A perfect example of this moral vacuity  was the welcome given to the Cardiff Arms Fair in 2018 by the Welsh Government, and allowed to happen by the Council of our capital city. Six people were arrested during demonstrations there  – demonstrations involving a large number of organisations including Cymdeithas y Cymod, not only from Wales but also from England. The intention was to hold the event again the following year, but under pressure it was moved to the Birmingham NEC from Cardiff.  Ken Skates from the Welsh Government Cabinet was due to speak, but had to withdraw after the venue changed. This is his response to criticism from Leanne Wood:  “The likes of Airbus, General Dynamics, GE, QinetiQ and the University of South Wales participated in this year’s event – companies and organisations which support vital jobs and investment here in Wales.”

Is that not the crux of the matter – that jobs in the arms industry are more important than the loss of innocent blood?

Remember that these are jobs that are totally dependent on a militaristic policy – the promotion of slaughter sucks in ordinary people, who would not dream of fighting with anyone on the street, into this immoral quagmire. And that is why Trade Unions unfortunately support the industry by and large.

In another field, the support of the Welsh Government and a number of Plaid Cymru politicians locally for the nuclear industry shows that they do not have a perception of the seriousness of backing such an industry. Rolls Royce, which hopes to build a Small Nuclear Reactor at Trawsfynydd, is bellicose in its statements about the link between civil nuclear and militaristic nuclear.

Recruitment in Schools

16 year olds can join the Armed Forces. This is not allowed in other European countries. Research by Cymdeithas y Cymod and the Peace Pledge Union shows that Armed Forces recruitment visits to Welsh schools continue, despite commitments from the Welsh Government in 2015.  It is argued that the effects of military life are worse on young people; that the picture conveyed of military life is misleading; that there is a lack of presentation of anti-military arguments in schools. Moreover this is set in the context of increasing cultural militarisation in Wales – that is, making militarism an acceptable part of everyday life.

Museum of Military Medicine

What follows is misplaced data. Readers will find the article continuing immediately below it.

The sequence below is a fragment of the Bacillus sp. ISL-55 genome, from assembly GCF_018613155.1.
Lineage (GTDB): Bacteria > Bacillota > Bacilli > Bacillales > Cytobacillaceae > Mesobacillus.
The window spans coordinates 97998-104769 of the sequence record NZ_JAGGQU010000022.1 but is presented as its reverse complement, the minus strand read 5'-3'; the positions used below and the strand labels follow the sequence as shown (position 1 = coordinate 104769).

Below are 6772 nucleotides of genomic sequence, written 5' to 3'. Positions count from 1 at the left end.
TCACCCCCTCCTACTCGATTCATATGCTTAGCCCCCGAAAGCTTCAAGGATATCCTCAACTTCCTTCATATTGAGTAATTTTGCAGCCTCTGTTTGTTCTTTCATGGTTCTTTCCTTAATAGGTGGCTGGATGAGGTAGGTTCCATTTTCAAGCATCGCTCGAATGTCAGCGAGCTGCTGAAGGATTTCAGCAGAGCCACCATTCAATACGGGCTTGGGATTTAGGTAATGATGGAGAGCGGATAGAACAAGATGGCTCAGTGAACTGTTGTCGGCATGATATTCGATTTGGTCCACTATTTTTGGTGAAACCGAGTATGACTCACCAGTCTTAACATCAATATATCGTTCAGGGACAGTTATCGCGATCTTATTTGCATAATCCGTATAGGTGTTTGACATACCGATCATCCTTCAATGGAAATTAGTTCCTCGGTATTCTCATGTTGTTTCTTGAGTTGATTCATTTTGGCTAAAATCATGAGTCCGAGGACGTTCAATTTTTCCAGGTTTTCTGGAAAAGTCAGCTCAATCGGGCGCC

The City of Cardiff Council’s Planning Committee recently granted permission for the Museum of Military Medicine in Britannia Park, Cardiff, although there is a huge wave of opposition locally and across Wales. This episode which demonstrates the servile commitment of the Welsh Government and Cardiff City Council to the post-empire militarism of Lesser Britain induces a mixture of tears and hollow laughter. Several cities rejected the ‘opportunity’ to house the museum – but Edwina Hart, the Economy Minister in 2016, insisted on supporting our capital city’s bid to welcome this promotion of the heroic romance of warfare.

The fight against the Museum goes on.

Armed Forces Day

‘Armed Forces Day’ was set up by Gordon Brown to try to influence public opinion in favour of the Armed Forces following its disillusion with the imperial wars of the United Kingdom – a disillusion which had led to a recruitment problem.

In 2018 the nauseating show came to Llandudno  – on Conwy County Council’s invitation, and after being selected ahead of other sites.  Locally, the usual excuse was made that it would be of economic benefit to the area. Many were disappointed by the effusive welcome given to the event by Gareth Jones, then leader of the Council, and a former Plaid Cymru Assembly Member. All the top brass turned up – Ann Windsor in uniform, Teresa May, a plethora of generals and the usual local undignified dignitaries.

As one of a small crew who had been there protesting with Cymdeithas y Cymod, the Peace Pledge Union and the Conwy Peace Group, I admit that it was a very unpleasant experience. Not only the hatred directed towards us as protesters (‘The Army should use you as target practice…….!), but also seeing young children being encouraged to sit behind the big guns.



There is an honourable tradition of Pacifism in Wales, much of which stemmed from Welsh nonconformism and from the Independent Labour Party a century and more ago. Prior to that Henry Richard, Tregaron, was famous as the ‘Apostol of Peace’.

The deepest aspirations of our people for peace were expressed when the incredible number of 390,296 Welsh women’s signatures was collected on a petition in 1923-1924 asking the women of the United States to use their influence to persuade their country to participate fully in the League of Nations.  And there was a peace march by 2,000 women from Penygroes and neighbouring villages to Caernarfon in 1926, and then on to Hyde Park in London. Is not the fact that these aspirations were wrecked by the militarism that led to the Second World War a few years afterwards one of humanity’s great tragedies? And it is a disgrace that the whole story had become forgotten until women recently researched the history. Should not our schools teach our children about these events?

We remember that it was Welsh women who walked to Greenham Common and ignited the flame that led to the establishment of a Peace Camp there to oppose Cruise nuclear weapons in the Thatcher period.

Activism for peace is a threat to the militaristic political regime and the arms trade.

Extensive information on contemporary peace organisations can be found on the Wales for Peace website.  Cymdeithas y Cymod, CND Cymru, Peace and Justice Groups, The Welsh Centre for International Affairs which is home to the Temple of Peace, Amnesty International, Veterans for Peace; and also the recent exciting development of the establishment of a Peace Academy  for Wales, led by leading Welsh poet and pacifist Mererid Hopwood. Jill Evans, who was a member of the European Parliament for years, and now chairs CND Cymru, was at the forefront of the campaign to establish the Academy.